Different China, same risky political system
At China's Communist Party congress, outgoing President Hu Jintao made a frank appraisal of challenges faced by the party. But he ruled out any evolution toward a more open and accountable political system. China has yet to learn from South Korea and Taiwan.
What would an orderly political transformation of China look like, one that matches the remarkable economic achievements of the past three decades?Skip to next paragraph
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In searching for clues, there’s no need to spend much time pouring over the proceedings of the 18th congress of the Chinese Communist Party, which concludes in Beijing this week. The ceremonial conclave of several thousand delegates, convened once every five years, is a well set stage for the unveiling of a new generation of leaders who are expected to rule China in similar fashion for the next decade.
True, in a lengthy and heavily staffed report to the assembled faithful in the Great Hall of the People, outgoing party secretary Hu Jintao last week made a detailed and frank appraisal of the many challenges faced by the party leadership.
But he was firm in ruling out any evolution toward a more open and publicly accountable political system. Western-style democracy was nowhere in sight, and those who see China learning political lessons from South Korea, Taiwan, or even Singapore had better reconsider this view.
Instead, Mr. Hu doubled down on the ideological underpinnings of the party-state with its supremacy of a single, unchallengeable party and mysterious procedures for political succession. His references to the party’s basic principles, including “Marxism-Leninism, Mao Tse-tung Thought” and “socialism with Chinese characteristics,” were intended to leave little room for his successor, Xi Jinping, to tinker with the fundamentals of the system.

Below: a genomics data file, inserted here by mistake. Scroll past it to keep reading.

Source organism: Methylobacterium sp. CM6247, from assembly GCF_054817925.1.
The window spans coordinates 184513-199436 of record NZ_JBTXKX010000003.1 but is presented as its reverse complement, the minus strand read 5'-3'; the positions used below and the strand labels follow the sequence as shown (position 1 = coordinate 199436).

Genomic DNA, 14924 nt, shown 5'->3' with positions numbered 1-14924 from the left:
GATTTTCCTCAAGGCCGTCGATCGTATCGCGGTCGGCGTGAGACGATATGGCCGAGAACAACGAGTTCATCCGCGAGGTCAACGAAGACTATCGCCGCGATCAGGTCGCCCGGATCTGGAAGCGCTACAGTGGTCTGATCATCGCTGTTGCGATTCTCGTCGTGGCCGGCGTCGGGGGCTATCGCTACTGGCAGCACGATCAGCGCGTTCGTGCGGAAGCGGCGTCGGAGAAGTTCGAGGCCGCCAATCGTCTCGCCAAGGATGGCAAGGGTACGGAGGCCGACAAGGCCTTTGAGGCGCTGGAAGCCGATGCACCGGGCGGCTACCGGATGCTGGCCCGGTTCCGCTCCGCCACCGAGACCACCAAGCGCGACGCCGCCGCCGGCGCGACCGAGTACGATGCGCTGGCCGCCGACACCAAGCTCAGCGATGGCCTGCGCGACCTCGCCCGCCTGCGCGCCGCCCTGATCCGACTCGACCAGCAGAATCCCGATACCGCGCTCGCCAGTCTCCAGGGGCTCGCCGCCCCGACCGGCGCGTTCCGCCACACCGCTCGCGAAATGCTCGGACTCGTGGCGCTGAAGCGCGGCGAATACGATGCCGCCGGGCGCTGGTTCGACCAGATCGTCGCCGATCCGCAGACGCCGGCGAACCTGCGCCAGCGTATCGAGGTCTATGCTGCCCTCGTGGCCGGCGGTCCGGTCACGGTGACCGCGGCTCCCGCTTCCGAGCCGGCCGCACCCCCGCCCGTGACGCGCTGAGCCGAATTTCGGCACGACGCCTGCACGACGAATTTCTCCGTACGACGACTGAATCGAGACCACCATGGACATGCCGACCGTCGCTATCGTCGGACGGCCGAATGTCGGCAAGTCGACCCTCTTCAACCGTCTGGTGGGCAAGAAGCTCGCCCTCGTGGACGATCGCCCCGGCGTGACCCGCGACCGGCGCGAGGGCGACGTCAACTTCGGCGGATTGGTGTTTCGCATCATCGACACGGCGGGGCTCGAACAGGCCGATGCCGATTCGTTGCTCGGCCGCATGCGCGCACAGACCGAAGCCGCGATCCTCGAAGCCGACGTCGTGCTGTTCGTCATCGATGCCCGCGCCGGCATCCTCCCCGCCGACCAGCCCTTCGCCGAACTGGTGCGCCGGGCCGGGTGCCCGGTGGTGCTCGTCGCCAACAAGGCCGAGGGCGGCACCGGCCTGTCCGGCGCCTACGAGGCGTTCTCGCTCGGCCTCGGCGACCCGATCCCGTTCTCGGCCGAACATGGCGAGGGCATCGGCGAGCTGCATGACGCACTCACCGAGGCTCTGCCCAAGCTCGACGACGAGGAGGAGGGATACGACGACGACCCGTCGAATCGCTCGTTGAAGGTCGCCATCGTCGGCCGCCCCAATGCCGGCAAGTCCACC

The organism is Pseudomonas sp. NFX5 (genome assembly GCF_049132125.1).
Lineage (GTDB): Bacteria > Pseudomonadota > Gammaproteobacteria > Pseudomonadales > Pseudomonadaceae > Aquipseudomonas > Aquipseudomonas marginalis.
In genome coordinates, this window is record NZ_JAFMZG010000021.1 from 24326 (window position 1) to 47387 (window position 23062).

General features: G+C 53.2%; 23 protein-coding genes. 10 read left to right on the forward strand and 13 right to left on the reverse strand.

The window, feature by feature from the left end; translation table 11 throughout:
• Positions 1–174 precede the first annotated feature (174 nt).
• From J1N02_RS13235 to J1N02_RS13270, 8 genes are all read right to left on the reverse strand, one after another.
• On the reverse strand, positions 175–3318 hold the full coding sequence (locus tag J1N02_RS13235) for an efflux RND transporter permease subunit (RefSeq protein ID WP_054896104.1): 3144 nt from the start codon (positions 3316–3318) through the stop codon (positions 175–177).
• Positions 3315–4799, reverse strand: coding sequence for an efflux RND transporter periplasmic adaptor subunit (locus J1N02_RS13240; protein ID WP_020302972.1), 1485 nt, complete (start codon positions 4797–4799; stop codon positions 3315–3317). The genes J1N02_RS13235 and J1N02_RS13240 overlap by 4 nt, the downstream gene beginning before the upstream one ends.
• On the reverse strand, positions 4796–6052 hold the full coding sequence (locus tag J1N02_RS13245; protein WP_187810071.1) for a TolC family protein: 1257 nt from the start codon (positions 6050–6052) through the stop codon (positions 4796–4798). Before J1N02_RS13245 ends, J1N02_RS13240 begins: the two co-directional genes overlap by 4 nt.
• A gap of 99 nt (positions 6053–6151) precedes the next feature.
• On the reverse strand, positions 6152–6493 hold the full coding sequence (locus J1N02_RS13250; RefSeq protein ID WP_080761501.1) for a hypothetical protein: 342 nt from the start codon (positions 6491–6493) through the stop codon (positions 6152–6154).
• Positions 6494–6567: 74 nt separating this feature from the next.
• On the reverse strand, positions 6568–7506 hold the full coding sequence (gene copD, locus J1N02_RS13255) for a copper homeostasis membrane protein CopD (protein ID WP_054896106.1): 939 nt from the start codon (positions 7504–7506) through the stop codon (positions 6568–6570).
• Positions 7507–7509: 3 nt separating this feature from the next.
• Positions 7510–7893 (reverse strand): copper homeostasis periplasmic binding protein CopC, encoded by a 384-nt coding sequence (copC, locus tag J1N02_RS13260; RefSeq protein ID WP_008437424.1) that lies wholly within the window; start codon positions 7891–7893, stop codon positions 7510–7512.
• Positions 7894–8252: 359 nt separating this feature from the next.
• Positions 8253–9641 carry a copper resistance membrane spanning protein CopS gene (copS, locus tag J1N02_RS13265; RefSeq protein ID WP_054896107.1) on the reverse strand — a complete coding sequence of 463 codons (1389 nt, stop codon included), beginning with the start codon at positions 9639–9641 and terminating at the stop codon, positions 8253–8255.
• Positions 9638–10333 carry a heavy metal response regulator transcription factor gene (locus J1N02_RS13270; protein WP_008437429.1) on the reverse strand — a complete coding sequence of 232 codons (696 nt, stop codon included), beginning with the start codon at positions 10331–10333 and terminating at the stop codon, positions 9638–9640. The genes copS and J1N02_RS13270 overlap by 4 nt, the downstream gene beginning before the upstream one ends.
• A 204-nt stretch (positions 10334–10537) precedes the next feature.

The party has evolved over the decades, but has not changed its stripes.
Barely a generation ago, it had few university graduates on its Central Committee or the elite Politburo. Loyalty to a single paramount leader and revolutionary credentials were essential qualifications for senior officials. According to its defenders, the party has now become a model of technocratic efficiency where leaders are chosen on merit.
However, the rules and criteria of selection are vague; claims of a meritocracy are unconvincing as the track record is too brief; expertise is still cloaked in political correctness, and fierce in-fighting among competing personal factions is not the same as checks and balances found in Western governments.
For those hoping for a stable and prosperous China, the picture of a Leninist autocracy presiding over the world’s 2nd largest economy and a burgeoning society presents a bundle of contradictions and frustrations. Many of those contradictions surface in China’s vibrant social media, where criticism of government abounds, along with biting irony and sarcasm.
The coincidence of the American presidential election in the same week that China’s 18th party congress opened was a unique opportunity for displays of popular Chinese wit and wisdom. For instance, a report in China’s state-run news media about the “shame” of Americans waiting in line for many hours to vote drew typically biting responses from readers.
“We’ve been waiting for 4,000 years” one person responded, mocking the negativity. “I’ve been waiting for 63 years,” wrote another in reference to the founding of the People’s Republic of China in 1949. “At least catch up with Vietnam,” another one commented to the Financial Times, referring to Vietnam’s internal elections for top positions in the ruling party.
The lesson for China’s leaders is obvious to such Chinese netizens: that impressive achievements on the economic front are the party’s only justifiable claim to legitimacy since the end of the Great Proletarian Cultural Revolution while accountability is still lacking.